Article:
“Thank you, Toby,” she said, reaching for his arm. He didn’t look away from the road, but smiled. She knew he didn’t like the highway. Cars drove too fast on there and drivers had no respect. He took the long way to get everywhere, and she understood his reasoning, but had somehow managed to convince him to change his mind for this one time.

It was her last birthday in Miami, and she wanted to spend it with her family. Despite all the chaos that had existed growing up, she still loved them. Well, all except Lincoln. She wasn’t sure what her feelings were toward him, but they were most certainly not love.

She recognized them as the feelings she had toward her father that had kept her from forgiving him when he asked for it eight years ago. He’d been absent during her preteen years, then just decided to show up when she was sixteen, demanding that she do one thing or another. She had been so upset with him for a while, but in her senior year, she understood what was going on. Lyn understood that he was trying to be a father to her, and she’d forgiven him. She was probably the only of his children that had.

“Toby, do you think our family will turn out like this?”


Lyn adjusted the boxes on her lap. They were presents for her family. Even Lincoln.

“Do you think our kids will be just as messed up as my brother and sister?”

“Well,” Toby said, glancing at her quickly as he spoke, “if they turn out to be like you, they’ll be just fine.”

Lyn didn’t say anything. She knew he wasn’t being sarcastic. But she also knew he was reminding her of the fact that she had some stake in their craziness as well. Toby always kept her in check. It was one of the reasons she loved him.


“Hey, where’s Daniel?”

The room was crowded and stuffy. Lincoln sat on a small couch, squished between two younger women. He wasn’t even sure of their names, but they were Daniel’s sisters, and he hadn’t seen his buddy all evening.

“I don’t know,” the short haired blond sister said, taking a sip from her drink.

“He’s been feeling a little sick,” the long haired blond sister replied. She got up from her seat to refill her own cup.

Lincoln frowned. Too many people had been getting sick. At least four of his friends had bailed on him for this party, all of them claiming to be sick. He wondered if there was something going around in the dorms.

You’re leaving in thirty minutes, so it doesn’t matter anyway.

He was scheduled to start his long, five hour journey to his parent’s house in a little bit, but he didn’t want to go. Why go to a silly little birthday celebration when you could go to livelier celebrations around here? There would be no eligible women down where his parents lived. Lincoln had taken them all.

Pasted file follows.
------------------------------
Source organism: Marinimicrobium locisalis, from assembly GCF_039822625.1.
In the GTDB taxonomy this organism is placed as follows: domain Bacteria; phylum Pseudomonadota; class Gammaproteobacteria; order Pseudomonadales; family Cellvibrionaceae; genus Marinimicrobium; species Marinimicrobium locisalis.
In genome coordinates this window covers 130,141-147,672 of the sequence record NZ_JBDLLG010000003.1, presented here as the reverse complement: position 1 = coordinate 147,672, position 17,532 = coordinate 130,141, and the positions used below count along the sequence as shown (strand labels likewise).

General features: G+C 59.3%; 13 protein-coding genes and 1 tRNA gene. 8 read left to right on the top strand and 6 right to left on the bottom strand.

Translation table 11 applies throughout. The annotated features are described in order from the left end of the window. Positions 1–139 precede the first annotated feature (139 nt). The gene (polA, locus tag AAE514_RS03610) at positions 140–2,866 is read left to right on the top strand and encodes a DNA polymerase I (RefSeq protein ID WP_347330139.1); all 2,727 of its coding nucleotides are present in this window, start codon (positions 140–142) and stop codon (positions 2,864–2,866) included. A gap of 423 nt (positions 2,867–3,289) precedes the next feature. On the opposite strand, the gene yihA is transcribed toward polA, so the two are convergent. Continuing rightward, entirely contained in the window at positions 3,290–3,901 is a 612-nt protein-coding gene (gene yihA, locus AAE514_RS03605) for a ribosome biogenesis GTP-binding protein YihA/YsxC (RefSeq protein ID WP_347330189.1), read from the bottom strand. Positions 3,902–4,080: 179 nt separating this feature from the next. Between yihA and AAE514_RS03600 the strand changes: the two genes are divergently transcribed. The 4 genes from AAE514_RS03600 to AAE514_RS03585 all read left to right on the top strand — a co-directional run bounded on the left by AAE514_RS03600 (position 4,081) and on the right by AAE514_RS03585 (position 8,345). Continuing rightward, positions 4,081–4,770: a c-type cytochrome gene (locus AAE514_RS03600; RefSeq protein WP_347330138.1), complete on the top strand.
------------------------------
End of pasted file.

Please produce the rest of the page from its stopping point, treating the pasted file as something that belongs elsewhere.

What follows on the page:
His way of life didn’t bother him in the slightest. It rustled his father’s feathers, but he didn’t care about his father. It had gotten Lyn mad, but he didn’t care about her either. She had her perfect little husband who did absolutely nothing wrong. She didn’t need to worry about him.

The only one that he actually did care about was Rosemarie. She had made it her task to raise him when their parents had pretty much abandoned them. His mother was off being evil and his dad was busy with his work. But Rosemarie had cared for him. When she told him that his lifestyle was dangerous, he wanted to change. But the temptations were too great, and he decided that, for her sake, he would do his dirty work elsewhere.

He didn’t need to look hard to find any of this work. Here at the parties, the girls just threw themselves at him. It was a little unnerving at first, but he was a quick learner.

Lincoln smiled as he thought of the conversation that would take place around the table once he got home.

Well, son, what have you been doing up there in college?

Oh, nothing much, just having the time of my life.

Really? What are my hard earned dollars teaching you up there?

Oh, just the basics. Once we get through prerequisites, then we can handle the big stuff.

He didn’t feel bad about any of it. Unlike most people he knew, he was incapable of regret.

And it didn’t bother him at all.

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  1. So Lincon is most likely a “rachet” child. Everyone doesn’t like their parents. That’s bad. But there must be a reason why.

  2. I liked it. Nothing like reading a story about people with perfectly messed up lives. The good thing about reading a story where people have messed up lives, is that you know they will get redeemed. At least most of them. Speaking of books where people get redeemed you never told me what you thought of the Transparent Sea of Faces. How about we make a truce. You send me an email at your earliest convenience about what you thought of my story. Seeing as how I always gush about yours.

  3. For some reason I thought zombies were in here…probably because of the previous post but man this family is so dysfunctional!!! I can feel for the kids when they talk about their father though. Mine was just about the same if not worse.